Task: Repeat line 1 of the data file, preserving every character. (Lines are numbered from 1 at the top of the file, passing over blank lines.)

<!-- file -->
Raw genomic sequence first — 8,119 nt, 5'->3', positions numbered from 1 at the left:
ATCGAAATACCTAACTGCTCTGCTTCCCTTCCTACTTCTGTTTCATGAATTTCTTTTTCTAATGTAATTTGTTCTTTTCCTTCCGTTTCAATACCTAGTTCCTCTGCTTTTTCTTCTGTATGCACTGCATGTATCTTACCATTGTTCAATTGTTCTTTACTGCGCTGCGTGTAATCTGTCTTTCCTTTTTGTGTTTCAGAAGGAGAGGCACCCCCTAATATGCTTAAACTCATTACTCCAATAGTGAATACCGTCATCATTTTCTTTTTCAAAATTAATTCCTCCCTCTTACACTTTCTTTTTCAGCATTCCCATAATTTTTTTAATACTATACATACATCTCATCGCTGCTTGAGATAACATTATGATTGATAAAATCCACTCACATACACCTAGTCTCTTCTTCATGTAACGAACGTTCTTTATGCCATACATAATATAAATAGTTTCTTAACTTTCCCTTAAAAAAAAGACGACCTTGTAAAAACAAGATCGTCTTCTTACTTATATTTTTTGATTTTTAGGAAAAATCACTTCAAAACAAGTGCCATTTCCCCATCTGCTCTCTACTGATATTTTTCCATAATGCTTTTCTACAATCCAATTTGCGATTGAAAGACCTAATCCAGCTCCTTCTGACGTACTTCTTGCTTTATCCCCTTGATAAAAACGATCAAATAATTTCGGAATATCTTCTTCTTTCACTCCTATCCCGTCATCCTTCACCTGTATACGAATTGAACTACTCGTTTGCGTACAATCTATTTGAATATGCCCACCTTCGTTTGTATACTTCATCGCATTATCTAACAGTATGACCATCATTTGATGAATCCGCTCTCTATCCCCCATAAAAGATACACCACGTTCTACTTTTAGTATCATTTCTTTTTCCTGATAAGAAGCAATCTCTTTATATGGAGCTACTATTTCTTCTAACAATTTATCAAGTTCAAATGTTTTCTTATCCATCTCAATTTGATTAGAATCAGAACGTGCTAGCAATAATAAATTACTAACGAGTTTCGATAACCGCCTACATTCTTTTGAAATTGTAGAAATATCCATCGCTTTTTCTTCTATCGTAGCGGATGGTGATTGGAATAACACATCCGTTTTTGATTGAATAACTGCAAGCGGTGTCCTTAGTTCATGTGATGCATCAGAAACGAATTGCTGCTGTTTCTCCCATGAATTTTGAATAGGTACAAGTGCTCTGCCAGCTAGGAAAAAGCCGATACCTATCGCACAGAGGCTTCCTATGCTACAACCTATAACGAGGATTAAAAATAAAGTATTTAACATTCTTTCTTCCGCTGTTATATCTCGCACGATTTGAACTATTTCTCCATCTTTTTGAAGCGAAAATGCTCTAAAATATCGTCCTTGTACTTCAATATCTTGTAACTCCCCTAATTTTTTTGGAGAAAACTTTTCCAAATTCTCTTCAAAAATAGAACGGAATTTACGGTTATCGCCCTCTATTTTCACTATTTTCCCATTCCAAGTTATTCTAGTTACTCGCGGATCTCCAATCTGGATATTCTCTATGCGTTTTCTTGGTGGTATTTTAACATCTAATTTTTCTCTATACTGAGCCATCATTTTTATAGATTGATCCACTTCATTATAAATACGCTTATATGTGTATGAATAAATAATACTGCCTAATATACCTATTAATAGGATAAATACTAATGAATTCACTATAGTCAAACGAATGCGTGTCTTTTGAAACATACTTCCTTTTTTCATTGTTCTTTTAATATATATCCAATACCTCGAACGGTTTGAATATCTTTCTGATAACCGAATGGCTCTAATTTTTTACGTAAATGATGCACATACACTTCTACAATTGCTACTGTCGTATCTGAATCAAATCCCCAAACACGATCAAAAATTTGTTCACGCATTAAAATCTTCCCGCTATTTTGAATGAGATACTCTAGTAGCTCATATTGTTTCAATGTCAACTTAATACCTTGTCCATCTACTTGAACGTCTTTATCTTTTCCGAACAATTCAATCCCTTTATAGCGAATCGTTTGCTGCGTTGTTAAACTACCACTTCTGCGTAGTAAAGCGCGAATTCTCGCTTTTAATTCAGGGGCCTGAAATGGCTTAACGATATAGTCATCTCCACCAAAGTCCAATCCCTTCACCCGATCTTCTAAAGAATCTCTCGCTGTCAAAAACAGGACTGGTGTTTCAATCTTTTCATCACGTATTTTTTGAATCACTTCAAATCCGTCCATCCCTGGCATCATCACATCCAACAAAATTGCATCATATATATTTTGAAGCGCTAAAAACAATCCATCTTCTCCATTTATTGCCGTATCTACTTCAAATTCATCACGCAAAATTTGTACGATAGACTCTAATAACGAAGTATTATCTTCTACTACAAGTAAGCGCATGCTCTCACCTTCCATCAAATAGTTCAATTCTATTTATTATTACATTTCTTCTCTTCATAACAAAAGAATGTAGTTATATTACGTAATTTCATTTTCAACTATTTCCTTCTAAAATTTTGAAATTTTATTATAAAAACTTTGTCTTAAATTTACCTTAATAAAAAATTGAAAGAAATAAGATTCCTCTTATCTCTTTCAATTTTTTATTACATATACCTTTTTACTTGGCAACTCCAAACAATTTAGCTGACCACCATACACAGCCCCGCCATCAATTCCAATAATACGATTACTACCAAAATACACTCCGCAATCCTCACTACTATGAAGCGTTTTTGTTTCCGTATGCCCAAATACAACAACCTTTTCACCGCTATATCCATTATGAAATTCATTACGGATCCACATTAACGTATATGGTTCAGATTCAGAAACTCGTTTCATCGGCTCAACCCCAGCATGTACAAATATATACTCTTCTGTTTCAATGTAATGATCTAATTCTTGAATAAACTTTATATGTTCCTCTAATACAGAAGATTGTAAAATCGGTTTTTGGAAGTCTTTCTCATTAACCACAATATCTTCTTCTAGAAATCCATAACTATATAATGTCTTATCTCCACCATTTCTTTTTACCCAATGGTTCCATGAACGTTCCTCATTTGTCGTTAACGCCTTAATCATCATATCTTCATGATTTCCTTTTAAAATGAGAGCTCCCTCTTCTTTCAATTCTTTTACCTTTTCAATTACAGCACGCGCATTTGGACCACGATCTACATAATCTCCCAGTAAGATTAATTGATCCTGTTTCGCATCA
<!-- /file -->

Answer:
Raw genomic sequence first — 8,119 nt, 5'->3', positions numbered from 1 at the left: